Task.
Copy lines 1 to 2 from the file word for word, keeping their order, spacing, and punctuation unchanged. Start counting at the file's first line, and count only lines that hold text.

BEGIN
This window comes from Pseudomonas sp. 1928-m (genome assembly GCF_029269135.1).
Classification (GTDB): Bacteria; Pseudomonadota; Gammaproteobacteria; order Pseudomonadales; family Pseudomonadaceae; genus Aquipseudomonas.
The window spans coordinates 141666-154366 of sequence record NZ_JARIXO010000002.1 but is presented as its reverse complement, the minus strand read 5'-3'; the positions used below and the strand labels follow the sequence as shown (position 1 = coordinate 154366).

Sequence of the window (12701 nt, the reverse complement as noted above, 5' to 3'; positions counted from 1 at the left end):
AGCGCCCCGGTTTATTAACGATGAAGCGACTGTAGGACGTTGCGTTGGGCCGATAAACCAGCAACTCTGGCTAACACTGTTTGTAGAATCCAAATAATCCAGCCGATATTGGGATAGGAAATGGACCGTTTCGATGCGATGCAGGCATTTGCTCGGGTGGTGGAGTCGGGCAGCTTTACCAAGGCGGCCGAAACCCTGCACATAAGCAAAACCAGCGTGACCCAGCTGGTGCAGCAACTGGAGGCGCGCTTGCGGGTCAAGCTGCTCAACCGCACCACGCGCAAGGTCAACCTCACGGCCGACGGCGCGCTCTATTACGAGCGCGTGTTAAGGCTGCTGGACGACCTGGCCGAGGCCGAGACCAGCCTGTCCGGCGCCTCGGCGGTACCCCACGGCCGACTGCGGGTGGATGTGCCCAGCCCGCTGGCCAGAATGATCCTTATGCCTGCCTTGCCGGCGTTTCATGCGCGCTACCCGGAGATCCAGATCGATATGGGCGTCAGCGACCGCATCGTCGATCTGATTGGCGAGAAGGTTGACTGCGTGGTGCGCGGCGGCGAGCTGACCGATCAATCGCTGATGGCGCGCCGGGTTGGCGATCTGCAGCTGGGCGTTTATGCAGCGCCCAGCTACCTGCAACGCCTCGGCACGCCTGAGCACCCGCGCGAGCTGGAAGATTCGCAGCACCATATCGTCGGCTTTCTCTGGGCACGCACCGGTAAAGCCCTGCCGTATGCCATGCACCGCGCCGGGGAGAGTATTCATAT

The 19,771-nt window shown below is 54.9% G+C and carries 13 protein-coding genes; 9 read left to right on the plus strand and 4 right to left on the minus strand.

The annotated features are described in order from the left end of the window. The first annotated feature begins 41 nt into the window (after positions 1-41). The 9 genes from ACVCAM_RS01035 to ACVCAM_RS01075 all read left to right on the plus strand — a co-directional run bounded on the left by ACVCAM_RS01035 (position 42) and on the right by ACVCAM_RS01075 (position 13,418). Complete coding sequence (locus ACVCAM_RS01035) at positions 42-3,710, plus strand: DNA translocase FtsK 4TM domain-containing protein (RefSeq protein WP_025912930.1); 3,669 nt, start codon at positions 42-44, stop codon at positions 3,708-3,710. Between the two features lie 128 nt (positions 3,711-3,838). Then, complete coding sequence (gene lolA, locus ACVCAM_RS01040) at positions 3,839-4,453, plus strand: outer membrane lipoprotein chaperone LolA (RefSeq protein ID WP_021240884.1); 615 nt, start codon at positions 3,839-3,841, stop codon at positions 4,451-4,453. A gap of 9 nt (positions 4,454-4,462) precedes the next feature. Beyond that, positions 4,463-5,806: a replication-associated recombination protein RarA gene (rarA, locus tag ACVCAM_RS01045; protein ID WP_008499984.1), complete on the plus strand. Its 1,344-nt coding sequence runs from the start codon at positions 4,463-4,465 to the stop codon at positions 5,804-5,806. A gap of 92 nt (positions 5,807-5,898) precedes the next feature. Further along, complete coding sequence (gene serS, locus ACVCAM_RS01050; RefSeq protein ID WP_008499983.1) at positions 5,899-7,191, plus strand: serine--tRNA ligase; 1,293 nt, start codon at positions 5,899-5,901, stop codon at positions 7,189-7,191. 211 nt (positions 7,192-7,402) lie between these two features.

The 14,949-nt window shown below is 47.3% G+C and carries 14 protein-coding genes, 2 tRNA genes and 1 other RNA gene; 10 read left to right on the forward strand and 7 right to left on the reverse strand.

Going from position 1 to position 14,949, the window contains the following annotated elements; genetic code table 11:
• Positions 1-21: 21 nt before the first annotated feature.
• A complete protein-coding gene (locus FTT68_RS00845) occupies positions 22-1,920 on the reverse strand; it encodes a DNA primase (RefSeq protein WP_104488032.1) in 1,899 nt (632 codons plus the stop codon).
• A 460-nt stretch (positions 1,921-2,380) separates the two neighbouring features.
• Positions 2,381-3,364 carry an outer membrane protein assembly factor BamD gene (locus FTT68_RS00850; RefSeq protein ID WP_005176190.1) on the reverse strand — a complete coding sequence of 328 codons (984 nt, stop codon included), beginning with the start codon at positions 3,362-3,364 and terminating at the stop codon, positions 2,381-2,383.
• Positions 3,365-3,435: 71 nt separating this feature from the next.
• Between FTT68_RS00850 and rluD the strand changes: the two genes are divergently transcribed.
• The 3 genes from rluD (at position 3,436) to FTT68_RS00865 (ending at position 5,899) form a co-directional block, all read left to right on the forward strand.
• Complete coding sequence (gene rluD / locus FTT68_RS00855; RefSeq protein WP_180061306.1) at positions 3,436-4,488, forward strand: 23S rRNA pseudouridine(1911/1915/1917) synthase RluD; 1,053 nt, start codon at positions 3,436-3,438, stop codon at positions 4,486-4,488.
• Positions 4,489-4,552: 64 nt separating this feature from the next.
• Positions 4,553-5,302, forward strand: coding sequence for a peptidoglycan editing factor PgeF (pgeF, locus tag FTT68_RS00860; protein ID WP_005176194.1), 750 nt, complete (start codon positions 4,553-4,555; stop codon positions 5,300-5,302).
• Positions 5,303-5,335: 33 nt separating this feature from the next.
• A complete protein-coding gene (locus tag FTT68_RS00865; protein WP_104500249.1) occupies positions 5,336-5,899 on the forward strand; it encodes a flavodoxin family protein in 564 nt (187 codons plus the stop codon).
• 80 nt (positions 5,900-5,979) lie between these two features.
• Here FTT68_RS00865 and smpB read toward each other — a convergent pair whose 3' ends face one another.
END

This window comes from Pseudomonas sp. 1928-m (genome assembly GCF_029269135.1).
Classification (GTDB): Bacteria; Pseudomonadota; Gammaproteobacteria; order Pseudomonadales; family Pseudomonadaceae; genus Aquipseudomonas.